The Omaha Public Power District will delay restart of the 482-megawatt Fort Calhoun reactor in Nebraska until the first quarter after “discovering areas that need additional work,” said Jeff Hanson, a utility spokesman.
Omaha Public initially aimed to start the unit last September, then pushed the date back to December to improve backup diesel generator reliability and work on containment “internal structure issues,” according to a Sept. 13 presentation to the U.S. Nuclear Regulatory Commission. Crews will now focus on more containment maintenance, Hanson said.
Fort Calhoun, closed for repairs since Missouri River flooding extended a refueling shutdown last year, will be inspected by the commission before receiving approval to resume operation. Omaha Public Power officials are scheduled to meet with the commission later today to discuss repair plans.
“We’ve gotten the restart checklist and we’re looking to be able to heat up the plant in the first quarter of next year,” Hanson, who’s based in Omaha, said by phone today. “Our goal had been December if there weren’t additional areas that needed work. We have areas that need work around the containment.”
The utility received a confirmatory action letter Nov. 13 detailing maintenance that must be completed and reviewed at Fort Calhoun before startup. This includes improving flood barriers, emergency diesel generator systems and equipment designs such as the containment structure, the letter said.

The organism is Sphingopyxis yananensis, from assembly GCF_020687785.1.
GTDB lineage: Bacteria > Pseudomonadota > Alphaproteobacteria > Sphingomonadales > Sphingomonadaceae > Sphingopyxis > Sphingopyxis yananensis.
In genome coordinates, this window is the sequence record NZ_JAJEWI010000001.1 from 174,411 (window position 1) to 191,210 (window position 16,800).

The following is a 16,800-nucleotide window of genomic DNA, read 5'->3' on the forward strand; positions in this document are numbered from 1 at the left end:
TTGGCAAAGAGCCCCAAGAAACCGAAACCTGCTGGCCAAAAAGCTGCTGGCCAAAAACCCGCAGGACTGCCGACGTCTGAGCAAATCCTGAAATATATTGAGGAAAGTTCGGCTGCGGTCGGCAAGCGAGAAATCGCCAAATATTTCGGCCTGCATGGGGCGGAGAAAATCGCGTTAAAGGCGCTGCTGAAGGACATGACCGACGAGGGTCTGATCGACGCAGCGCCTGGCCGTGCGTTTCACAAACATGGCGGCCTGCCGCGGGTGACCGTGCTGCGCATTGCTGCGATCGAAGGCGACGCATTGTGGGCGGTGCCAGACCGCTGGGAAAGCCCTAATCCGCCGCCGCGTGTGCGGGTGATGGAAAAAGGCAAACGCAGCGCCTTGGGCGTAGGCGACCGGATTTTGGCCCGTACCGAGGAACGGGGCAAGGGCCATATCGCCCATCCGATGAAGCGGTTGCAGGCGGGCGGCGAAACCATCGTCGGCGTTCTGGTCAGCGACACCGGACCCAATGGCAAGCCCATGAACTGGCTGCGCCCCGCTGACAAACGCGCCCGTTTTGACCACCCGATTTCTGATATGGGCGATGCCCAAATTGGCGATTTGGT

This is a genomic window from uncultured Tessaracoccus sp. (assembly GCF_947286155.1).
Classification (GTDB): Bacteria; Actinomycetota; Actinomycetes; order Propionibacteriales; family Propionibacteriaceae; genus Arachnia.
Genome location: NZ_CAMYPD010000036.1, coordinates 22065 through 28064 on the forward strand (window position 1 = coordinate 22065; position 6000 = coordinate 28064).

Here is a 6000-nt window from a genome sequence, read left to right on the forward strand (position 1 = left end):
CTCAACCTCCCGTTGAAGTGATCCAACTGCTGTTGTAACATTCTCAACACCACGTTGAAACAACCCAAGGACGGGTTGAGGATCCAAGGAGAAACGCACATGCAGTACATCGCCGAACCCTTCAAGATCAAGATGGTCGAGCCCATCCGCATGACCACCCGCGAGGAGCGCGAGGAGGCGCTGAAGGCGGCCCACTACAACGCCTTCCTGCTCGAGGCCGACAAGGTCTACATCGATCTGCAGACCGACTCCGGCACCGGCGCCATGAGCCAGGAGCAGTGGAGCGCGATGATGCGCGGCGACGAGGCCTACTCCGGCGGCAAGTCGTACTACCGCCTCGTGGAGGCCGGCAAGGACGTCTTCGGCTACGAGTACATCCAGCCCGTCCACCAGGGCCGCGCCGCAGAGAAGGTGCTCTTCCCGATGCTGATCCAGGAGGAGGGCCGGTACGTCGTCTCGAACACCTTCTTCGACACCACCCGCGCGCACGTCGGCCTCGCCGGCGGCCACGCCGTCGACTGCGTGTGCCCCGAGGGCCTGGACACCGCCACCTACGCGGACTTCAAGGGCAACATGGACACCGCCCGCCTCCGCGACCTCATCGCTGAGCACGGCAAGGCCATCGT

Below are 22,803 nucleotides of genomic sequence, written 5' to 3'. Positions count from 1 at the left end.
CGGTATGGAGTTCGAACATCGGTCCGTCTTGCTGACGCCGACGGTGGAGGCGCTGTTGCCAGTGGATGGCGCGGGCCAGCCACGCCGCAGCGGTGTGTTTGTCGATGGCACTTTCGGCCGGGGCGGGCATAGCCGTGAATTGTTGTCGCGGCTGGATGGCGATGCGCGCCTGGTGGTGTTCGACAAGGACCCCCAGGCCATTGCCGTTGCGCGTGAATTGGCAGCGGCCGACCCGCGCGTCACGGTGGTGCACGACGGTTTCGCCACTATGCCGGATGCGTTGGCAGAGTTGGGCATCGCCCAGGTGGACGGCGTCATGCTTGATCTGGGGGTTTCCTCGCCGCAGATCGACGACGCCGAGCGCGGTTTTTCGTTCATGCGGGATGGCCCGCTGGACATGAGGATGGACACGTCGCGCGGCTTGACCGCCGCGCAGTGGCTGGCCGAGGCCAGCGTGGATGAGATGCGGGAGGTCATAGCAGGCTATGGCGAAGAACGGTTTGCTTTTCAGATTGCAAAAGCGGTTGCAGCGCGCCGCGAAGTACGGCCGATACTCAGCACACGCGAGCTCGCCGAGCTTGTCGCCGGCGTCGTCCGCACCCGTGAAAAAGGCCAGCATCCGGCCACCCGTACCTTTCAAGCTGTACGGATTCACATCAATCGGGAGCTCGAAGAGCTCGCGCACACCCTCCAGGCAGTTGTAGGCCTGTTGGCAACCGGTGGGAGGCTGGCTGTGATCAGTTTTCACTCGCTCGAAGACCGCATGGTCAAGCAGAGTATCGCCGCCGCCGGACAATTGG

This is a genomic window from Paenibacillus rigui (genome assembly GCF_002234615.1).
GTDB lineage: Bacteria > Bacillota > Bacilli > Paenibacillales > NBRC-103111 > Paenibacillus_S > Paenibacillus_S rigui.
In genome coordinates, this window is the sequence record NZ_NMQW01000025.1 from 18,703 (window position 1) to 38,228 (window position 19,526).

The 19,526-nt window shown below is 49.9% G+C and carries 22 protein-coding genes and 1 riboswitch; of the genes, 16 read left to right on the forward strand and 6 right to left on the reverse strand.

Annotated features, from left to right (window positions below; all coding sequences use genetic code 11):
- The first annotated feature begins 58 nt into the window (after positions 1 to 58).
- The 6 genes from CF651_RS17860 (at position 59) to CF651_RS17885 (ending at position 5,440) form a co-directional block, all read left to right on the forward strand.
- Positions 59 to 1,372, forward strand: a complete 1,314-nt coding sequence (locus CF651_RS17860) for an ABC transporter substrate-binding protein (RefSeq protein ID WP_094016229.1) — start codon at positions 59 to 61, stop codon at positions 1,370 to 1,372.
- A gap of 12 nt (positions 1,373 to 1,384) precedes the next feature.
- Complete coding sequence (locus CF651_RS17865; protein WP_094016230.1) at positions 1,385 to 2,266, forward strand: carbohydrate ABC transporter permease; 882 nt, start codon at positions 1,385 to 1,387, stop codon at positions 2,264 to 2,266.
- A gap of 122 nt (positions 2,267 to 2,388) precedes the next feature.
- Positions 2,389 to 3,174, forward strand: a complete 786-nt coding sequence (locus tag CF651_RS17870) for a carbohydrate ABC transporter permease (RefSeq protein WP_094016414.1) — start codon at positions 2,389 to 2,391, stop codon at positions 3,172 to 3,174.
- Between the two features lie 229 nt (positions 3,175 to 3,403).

Omaha Public Power in August hired Exelon Corp. to manage Fort Calhoun’s day-to-day operations, Hanson said. The plant, 19 miles (31 kilometers) north of Omaha, is one of three nuclear reactors idled for an extended period because of mechanical trouble.
“They’re working their way through a long list of issues before they can restart,” Victor Dricks, an NRC spokesman for the Western region, said by phone from Arlington, Texas. “There isn’t a plant with the same issues and they are unique.”
Duke Energy Corp.’s 838-megawatt Crystal River 3 in Florida was shut in October 2009 after a crack was found in the containment wall. The company hasn’t decided whether to repair the reactor and said it may defer a decision until mid-2013.
Edison International shuttered its two-unit San Onofre site in January after detecting unusual wear on tubes that carry radioactive water. The California units have a combined capacity of about 2,150 megawatts. The company has spent $96 million on inspection and repair, Hugh Wynne, a senior analyst with Sanford C. Bernstein & Co. in New York, said in a Nov. 2 note to clients.
The NRC this week postponed a Nov. 16 meeting with Edison and did not provide a new date.